Dream No Evil
Continuing its mission to unearth the very best in weird and wonderful horror obscura from the golden age of US independent genre moviemaking, Arrow Video is proud to present the long-awaited second volume in its American Horror Project series co-curated by author Stephen Thrower (Nightmare USA: The Untold Story of the Exploitation Independents). Starting off with a little-seen 1970 offering from underrated cult auteur John Hayes (Grave of the Vampire, Garden of the Dead), Dream No Evil is a haunting, moving tale of a young woman's desperate quest to be reunited with her long-lost father - only to find herself drawn into a fantasyland of homicidal madness. Meanwhile, 1976's Dark August stars Academy Award-winner Kim Hunter (A Streetcar Named Desire) in a story of a man pursued by a terrifying and deadly curse in the wake of a hit-and-run accident. Lastly, 1977's Harry Novak-produced The Child is a gloriously delirious slice of horror mayhem in which a young girl raises an army of the dead against the people she holds responsible for her mother's death. With all three films having been newly remastered from the best surviving film elements and appearing here for the first time ever on Blu-ray, alongside a wealth of supplementary material, American Horror Project Volume Two offers up yet another fascinating and blood-chilling foray into the deepest, darkest corners of stars-and-stripes terror.
Arrow Video releases John Hayes’ Dream No Evil on Blu-ray in the aspect ratio of 1.85:1 on a dual-layer disc. The film has been newly restored by Arrow and is exclusively available in the second box set for their American Horror Project series. The new 2K restoration was scanned from the 35mm original camera negative and is encoded at 1080p/24hz here.
The basic premise behind the project is to bring incredibly obscure American independent horror films to light and give them restorations they otherwise would never dream of receiving. Admittedly I was not particularly impressed with the films found within the first volume but I was amazed by the amount of work (and love) that had gone into each individual title, and that same love and effort is evident here.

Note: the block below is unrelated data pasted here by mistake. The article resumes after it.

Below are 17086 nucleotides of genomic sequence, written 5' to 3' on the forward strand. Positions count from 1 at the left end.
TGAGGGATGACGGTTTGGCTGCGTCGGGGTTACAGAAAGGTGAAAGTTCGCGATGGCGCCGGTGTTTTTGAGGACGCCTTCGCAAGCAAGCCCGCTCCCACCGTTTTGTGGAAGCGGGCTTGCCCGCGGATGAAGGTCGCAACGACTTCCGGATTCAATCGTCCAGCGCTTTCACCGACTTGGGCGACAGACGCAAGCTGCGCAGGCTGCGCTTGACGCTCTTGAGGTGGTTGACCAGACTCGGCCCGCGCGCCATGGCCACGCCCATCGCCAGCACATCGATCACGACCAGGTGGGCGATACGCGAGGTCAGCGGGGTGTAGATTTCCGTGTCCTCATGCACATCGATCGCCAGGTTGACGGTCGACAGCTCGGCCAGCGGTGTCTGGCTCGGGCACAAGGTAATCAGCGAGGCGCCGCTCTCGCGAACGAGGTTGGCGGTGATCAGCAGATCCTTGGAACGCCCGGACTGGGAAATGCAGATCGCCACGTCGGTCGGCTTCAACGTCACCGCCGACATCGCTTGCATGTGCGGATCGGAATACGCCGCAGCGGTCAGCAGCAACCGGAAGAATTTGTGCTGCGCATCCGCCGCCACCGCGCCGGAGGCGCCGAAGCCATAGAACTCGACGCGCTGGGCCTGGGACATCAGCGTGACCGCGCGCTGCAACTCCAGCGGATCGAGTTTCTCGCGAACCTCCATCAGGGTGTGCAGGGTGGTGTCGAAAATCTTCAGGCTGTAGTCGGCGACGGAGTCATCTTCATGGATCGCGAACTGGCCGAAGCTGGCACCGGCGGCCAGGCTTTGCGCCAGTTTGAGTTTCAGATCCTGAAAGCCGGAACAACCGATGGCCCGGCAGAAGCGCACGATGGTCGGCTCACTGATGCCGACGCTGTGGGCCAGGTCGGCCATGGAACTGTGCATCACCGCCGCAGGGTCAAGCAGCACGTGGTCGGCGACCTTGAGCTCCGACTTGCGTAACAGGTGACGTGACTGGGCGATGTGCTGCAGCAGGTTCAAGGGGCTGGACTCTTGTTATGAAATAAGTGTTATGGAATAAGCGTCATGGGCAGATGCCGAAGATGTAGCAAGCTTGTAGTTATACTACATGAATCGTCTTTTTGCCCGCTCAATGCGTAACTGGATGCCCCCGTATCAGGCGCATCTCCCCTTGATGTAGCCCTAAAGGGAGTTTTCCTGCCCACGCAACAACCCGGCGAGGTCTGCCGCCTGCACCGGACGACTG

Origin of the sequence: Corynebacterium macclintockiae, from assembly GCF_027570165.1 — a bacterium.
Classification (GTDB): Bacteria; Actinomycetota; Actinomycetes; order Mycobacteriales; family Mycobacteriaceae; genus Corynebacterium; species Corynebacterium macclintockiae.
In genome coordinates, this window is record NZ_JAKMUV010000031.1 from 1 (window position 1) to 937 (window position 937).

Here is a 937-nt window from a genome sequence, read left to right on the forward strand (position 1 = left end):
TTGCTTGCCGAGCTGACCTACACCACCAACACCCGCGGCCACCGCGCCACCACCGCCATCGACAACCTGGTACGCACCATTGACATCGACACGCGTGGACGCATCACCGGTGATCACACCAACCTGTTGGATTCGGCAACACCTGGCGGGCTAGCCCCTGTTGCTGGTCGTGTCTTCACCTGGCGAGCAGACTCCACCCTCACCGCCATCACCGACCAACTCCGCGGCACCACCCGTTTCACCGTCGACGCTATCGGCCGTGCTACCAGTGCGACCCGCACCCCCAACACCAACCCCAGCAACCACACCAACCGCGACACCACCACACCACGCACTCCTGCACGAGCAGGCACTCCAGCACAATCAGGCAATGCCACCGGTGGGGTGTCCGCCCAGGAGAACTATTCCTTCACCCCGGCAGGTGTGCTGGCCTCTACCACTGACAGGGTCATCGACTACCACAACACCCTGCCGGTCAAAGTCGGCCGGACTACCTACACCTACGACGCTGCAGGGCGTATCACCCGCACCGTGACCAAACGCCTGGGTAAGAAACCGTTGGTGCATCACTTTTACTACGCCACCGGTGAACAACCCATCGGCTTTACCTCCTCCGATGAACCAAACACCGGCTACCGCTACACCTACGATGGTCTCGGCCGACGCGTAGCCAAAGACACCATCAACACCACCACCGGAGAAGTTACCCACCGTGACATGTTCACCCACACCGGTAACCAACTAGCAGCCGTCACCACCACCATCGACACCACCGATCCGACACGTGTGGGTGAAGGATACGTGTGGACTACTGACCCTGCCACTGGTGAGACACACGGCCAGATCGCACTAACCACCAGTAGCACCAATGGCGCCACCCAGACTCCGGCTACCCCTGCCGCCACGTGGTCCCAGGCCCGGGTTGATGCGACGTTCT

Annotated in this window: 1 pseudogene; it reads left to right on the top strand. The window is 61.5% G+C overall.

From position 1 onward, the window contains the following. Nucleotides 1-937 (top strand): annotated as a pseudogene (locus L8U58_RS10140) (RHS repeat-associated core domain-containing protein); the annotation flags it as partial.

The presentations for all three films on the previous set were impressive for what they were, held back only by damage to the source materials that was either too extreme or not in any way economical to fix. Their digital presentations, mind you, were exceptional, each one coming off looking as much like a film as possible. The presentation for Dream No Evil outdoes all of those previous films I feel, even though it’s held back (though pretty mildly) by similar source problems. There is some pulsing, minor marks, tram lines, stains, and other little imperfections, with the image even jumping a little bit from time to time, but overall, this damage is infrequent and not anywhere near as severe as what could be found on the other films in the previous set. A majority of the film looks clean and is in spectacular condition.
Colours rarely stand-out, with some reds and pinks popping, but this is mostly thanks to its drab colour scheme to the film. Black levels are decent and can get pretty deep, but details can be limited in the shadows, with some crushing evident. But what I was most shocked by was just how sharp the image is. Detail is extraordinary, beyond what I would have expected for some obscure 70s horror film, especially since at times it can look better than a lot of presentations for newer films. The film is incredibly grainy, and I’m sure some will complain about it, but it’s rendered so well, just about as perfect as one could hope, and it doesn’t come off noisy at all. It looks exceptional.
It was hard to grade this one, and it probably is a 7 in the end, but I was really just stunned by how well this has turned, despite any warts that really just come from the source, so I have no problem giving this an:
The film’s monaural presentation is delivered in lossless PCM 1.0 mono. This was another pleasant surprise for the film as I was expecting a noisy, weak, and flat mess, and it ended up being nothing of sort. Yes, fidelity is limited but I was still surprised by some of the depth found in it: O’Brien’s deep voice sounds great and a few louder moments stick out. All that really holds it back is the film’s (god-awful) narration, which sounds a little distorted, but I’m sure that’s just how the original recording is.